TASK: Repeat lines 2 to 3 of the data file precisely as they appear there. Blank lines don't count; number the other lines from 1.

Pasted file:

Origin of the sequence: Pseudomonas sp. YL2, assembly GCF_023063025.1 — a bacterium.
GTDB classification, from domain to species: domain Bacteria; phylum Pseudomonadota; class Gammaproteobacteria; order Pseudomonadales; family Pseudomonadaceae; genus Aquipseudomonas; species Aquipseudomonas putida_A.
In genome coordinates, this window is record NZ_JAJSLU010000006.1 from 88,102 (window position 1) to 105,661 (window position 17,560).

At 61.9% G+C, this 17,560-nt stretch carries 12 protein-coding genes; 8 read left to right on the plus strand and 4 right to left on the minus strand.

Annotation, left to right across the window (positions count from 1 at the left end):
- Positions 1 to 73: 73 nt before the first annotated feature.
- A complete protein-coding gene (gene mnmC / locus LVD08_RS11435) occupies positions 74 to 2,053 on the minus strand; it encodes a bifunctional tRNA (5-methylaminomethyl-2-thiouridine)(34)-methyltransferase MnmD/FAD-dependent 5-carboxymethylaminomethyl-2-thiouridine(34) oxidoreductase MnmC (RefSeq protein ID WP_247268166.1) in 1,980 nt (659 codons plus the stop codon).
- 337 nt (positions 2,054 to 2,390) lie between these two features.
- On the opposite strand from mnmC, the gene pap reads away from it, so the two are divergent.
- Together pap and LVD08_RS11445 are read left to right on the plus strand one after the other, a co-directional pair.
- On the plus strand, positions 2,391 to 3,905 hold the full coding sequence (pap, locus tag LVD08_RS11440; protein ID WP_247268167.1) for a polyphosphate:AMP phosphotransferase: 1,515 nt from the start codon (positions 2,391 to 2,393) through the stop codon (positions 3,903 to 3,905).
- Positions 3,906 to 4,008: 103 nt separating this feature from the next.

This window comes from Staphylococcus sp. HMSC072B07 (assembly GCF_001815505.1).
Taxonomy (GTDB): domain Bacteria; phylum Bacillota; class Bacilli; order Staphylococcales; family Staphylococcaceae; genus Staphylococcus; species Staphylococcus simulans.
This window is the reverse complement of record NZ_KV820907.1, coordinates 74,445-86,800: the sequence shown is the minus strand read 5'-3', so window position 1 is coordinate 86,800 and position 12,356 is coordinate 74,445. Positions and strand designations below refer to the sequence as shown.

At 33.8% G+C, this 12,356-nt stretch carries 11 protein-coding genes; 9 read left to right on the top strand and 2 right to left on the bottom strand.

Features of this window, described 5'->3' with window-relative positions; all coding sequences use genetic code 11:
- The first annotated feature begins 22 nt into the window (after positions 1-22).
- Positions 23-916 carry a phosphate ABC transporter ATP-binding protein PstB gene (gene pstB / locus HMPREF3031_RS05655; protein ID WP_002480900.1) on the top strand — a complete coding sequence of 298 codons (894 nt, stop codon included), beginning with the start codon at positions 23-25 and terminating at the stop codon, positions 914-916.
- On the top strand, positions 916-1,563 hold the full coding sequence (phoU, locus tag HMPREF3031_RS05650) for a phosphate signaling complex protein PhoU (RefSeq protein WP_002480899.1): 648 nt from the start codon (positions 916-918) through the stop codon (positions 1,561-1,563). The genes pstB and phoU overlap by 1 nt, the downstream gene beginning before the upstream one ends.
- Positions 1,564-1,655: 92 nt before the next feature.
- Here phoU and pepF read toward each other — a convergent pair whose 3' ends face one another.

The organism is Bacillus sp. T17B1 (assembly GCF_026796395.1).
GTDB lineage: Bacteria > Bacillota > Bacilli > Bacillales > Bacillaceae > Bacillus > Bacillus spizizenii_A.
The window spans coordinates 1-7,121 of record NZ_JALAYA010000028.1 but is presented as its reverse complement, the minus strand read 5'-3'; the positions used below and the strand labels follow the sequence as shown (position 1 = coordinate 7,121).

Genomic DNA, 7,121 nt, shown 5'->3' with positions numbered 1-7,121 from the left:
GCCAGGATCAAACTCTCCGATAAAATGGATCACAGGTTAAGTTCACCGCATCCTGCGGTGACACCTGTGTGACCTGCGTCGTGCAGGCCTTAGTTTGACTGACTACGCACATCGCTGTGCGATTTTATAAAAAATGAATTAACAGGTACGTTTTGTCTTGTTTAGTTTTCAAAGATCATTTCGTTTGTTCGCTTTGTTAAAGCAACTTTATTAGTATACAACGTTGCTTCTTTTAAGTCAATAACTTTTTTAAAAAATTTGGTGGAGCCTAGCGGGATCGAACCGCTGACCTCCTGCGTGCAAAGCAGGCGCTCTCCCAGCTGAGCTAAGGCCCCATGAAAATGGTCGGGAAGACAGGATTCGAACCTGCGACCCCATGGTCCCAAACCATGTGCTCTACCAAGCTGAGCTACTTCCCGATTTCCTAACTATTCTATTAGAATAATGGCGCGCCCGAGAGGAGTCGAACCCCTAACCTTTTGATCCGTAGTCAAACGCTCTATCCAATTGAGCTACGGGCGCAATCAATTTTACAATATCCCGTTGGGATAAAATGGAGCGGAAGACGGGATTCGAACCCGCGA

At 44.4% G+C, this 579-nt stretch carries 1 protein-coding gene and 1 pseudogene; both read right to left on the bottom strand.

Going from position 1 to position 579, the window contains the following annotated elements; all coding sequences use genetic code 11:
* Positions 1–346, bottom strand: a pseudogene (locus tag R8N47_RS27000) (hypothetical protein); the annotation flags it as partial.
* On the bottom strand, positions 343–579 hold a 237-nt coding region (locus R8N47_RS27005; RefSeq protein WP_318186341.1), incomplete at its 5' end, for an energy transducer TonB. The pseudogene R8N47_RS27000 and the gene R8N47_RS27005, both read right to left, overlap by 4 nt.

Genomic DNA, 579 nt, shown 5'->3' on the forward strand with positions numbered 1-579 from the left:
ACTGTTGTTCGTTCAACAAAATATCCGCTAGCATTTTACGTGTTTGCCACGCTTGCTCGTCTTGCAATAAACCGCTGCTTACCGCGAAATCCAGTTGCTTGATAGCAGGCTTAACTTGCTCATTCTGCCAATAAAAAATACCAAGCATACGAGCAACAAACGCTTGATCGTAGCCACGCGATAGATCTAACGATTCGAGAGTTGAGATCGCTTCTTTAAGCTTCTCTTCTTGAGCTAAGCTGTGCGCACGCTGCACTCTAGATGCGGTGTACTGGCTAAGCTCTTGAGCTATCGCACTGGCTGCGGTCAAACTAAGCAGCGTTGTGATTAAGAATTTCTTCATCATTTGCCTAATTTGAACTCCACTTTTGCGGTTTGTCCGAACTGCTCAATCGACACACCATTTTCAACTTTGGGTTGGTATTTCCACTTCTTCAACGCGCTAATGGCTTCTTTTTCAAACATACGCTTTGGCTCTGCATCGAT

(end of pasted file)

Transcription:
GTDB classification, from domain to species: domain Bacteria; phylum Pseudomonadota; class Gammaproteobacteria; order Pseudomonadales; family Pseudomonadaceae; genus Aquipseudomonas; species Aquipseudomonas putida_A.
In genome coordinates, this window is record NZ_JAJSLU010000006.1 from 88,102 (window position 1) to 105,661 (window position 17,560).